It’s hard to write about these old Turkish superhero movies–especially those directed by Yilmaz Atadeniz–without making reference to the Republic serials of the 1940s. The problem with doing so, however, is that many of you young people out there, with your newfangled transistor radios and souped-up hotrods, will have no idea what the hell I’m talking about. I suppose the appropriately curmudgeonly response to that would be to refuse to continue this review until you’ve educated yourselves on the topic, instead filling space with horrific, Andy Rooney-like ruminations on how butter doesn’t taste the way it used to and why on earth is the print in Reader’s Digest so small until you return with at least one complete viewing of The Perils of Nyoka or some-such under your belts. But, as much as the thought of such an exercise appeals to me, I’m afraid I can’t do so in good conscience. The fact is that those serials were meant to be seen in a very specific context, a context which simply doesn’t exist anymore. Despite what I said previously, I’m actually not old enough myself to have seen them as they were originally presented–i.e in weekly installments as part of a Saturday matinee at the local movie house presented to an audience that I imagine as being made up entirely of young boys in immaculate baseball caps and striped shirts with names like Skip, Biff and Scooter.
I did, however, have a vaguely analogous experience of them in that, when I was kid–back in those lean, desperate times when the selection of TV stations barely scraped the double digits–our local “Creature Features” show started featuring old serials as part of their line-up. This meant that every Saturday night, in the middle of a double feature along the lines of Godzilla vs. The Sea Monster and Agent For H.A.R.M., the host, with much ironic fanfare, would present a chapter of King of the Rocket Men, or Flash Gordon, or one of a number of other serials they showed in their entirety over the course of time. This viewing experience provided me with knowledge that allowed me in later years, while viewing the Turkish film Yilmayan Seytan, to remark, “Why, this film is nothing more than a slavish remake of the 1940 Republic serial The Mysterious Doctor Satan!” And, as all you guys out there know, having the kind of knowledge that enables you to let fly with pithy observations like that gets you a whole lot of the you-know-what. You feeling me, ladies?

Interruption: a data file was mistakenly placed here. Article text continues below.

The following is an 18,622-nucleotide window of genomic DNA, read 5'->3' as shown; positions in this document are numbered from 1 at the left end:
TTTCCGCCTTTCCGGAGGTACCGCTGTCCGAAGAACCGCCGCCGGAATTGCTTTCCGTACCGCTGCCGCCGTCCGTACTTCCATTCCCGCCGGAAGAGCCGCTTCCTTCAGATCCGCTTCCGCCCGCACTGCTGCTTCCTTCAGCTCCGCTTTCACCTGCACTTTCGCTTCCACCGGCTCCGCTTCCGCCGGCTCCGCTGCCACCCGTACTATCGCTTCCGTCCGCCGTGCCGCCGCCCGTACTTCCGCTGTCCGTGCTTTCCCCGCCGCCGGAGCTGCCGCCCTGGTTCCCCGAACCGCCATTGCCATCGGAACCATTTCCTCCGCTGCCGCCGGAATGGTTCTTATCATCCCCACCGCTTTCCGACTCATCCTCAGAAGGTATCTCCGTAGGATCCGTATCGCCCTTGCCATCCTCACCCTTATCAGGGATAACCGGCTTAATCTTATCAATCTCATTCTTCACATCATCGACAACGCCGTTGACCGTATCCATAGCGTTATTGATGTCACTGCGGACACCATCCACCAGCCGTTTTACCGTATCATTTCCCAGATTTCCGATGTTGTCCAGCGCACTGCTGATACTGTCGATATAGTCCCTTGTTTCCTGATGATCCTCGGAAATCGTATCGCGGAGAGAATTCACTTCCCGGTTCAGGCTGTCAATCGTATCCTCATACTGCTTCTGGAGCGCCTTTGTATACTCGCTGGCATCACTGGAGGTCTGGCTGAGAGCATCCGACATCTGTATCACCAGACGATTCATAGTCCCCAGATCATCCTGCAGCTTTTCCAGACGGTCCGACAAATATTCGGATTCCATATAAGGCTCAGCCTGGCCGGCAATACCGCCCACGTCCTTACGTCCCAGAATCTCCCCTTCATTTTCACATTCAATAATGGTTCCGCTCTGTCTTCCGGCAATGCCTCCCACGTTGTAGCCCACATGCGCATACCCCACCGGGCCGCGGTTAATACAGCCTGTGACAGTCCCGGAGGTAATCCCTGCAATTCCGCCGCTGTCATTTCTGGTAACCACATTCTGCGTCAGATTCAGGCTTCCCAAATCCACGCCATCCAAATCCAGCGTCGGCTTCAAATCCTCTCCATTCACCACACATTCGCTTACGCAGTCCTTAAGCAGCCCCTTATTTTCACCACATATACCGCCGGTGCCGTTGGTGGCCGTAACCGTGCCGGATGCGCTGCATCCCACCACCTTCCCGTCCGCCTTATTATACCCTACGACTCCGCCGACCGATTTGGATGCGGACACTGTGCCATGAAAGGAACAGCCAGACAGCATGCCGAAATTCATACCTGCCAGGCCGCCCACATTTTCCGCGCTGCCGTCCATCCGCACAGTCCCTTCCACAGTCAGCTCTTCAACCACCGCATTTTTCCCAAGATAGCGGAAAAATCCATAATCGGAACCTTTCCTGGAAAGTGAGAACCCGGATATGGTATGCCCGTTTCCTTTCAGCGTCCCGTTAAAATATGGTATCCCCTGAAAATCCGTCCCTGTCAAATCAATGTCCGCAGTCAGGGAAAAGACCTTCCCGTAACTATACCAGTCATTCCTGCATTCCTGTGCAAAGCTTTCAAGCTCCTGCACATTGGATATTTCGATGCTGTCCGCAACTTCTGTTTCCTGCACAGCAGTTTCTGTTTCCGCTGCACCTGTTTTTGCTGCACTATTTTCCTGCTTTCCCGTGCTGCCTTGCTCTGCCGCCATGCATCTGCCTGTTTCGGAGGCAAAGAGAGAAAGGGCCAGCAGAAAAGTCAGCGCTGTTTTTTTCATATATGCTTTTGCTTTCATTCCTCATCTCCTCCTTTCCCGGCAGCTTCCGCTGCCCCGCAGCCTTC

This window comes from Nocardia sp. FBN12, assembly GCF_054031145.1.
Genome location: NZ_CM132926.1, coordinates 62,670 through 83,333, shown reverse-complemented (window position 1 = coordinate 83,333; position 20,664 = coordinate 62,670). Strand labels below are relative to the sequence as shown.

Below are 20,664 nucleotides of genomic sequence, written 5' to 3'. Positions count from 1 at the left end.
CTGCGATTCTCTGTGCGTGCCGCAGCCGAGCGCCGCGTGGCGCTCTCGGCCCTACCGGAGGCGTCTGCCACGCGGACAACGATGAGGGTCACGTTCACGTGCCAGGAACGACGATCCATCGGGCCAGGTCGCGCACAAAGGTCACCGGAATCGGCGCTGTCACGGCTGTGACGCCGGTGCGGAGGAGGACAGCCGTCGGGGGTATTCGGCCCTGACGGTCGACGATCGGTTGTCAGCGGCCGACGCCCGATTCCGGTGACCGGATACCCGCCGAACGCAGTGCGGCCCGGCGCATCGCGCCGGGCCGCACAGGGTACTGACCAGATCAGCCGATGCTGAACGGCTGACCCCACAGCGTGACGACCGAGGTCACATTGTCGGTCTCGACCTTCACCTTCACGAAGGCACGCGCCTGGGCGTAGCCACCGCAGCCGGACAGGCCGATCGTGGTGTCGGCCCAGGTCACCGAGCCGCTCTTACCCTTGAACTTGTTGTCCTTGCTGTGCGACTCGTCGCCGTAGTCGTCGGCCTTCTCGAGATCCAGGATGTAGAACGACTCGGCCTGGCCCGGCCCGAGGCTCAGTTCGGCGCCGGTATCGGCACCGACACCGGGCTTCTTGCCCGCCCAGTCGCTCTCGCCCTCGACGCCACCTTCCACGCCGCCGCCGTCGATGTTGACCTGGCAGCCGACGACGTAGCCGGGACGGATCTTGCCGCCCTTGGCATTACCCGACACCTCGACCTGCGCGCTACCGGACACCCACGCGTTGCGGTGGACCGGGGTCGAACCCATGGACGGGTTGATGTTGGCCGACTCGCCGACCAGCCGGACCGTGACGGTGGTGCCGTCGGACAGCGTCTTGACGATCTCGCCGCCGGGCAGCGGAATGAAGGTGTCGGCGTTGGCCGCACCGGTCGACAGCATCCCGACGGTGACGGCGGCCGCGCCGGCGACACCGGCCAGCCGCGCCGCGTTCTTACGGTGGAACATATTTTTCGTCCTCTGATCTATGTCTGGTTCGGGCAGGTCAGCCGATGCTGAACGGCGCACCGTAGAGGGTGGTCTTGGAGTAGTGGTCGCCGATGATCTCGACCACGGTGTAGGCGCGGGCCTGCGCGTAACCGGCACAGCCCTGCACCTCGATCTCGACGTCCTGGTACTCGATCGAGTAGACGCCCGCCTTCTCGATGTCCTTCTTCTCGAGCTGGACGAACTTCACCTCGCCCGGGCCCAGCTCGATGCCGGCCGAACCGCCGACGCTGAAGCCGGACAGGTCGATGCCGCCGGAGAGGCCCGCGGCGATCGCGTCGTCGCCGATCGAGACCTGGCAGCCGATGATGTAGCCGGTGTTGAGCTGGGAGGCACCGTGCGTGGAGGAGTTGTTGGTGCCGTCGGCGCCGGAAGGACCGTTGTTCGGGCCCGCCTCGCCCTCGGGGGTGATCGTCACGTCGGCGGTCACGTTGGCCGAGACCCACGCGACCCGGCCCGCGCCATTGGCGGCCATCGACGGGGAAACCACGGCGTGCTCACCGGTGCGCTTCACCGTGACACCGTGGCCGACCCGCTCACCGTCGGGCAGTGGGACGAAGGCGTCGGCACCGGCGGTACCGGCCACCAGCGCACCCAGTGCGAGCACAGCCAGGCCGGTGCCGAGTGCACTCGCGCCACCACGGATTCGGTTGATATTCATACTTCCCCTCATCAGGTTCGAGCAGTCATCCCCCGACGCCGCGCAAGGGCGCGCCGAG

But the boon that such knowledge was to my budding social life aside, my point is that I was basically able to see these serials as they were meant to be seen: in twenty minute chunks with a week separating them, so that I had enough time to forget just how exactly similar those chunks were before taking in the next one. As such, I was less bothered by how the serials, by nature of their structure and budgetary limitations, were extremely repetitive in their action from chapter to chapter, and depended a lot on expository dialog included to keep people abreast of a story that, for their audience, unfolded over a couple of months’ time. Today most serials that are available for viewing at all can only be seen by way of DVDs which contain them in their entirety. And while it’s still possible to watch them one chapter at a time, having them in such a format, the natural inclination is to watch them in a sitting as you would a regular movie–and if you want to have an experience that rapidly goes from being mildly engaging to tedious beyond all imagining, that is exactly what you should do. So, in short, young people, I’m going to let you slide on this one. In fact, I’m going to go so far as to say that, if you want a taste of what the Republic serials were like, but distilled down to their essence–and with a lot more near nudity and violence–you couldn’t do much better than a Turkish film like Casus Kiran, aka Turkish Spy Smasher.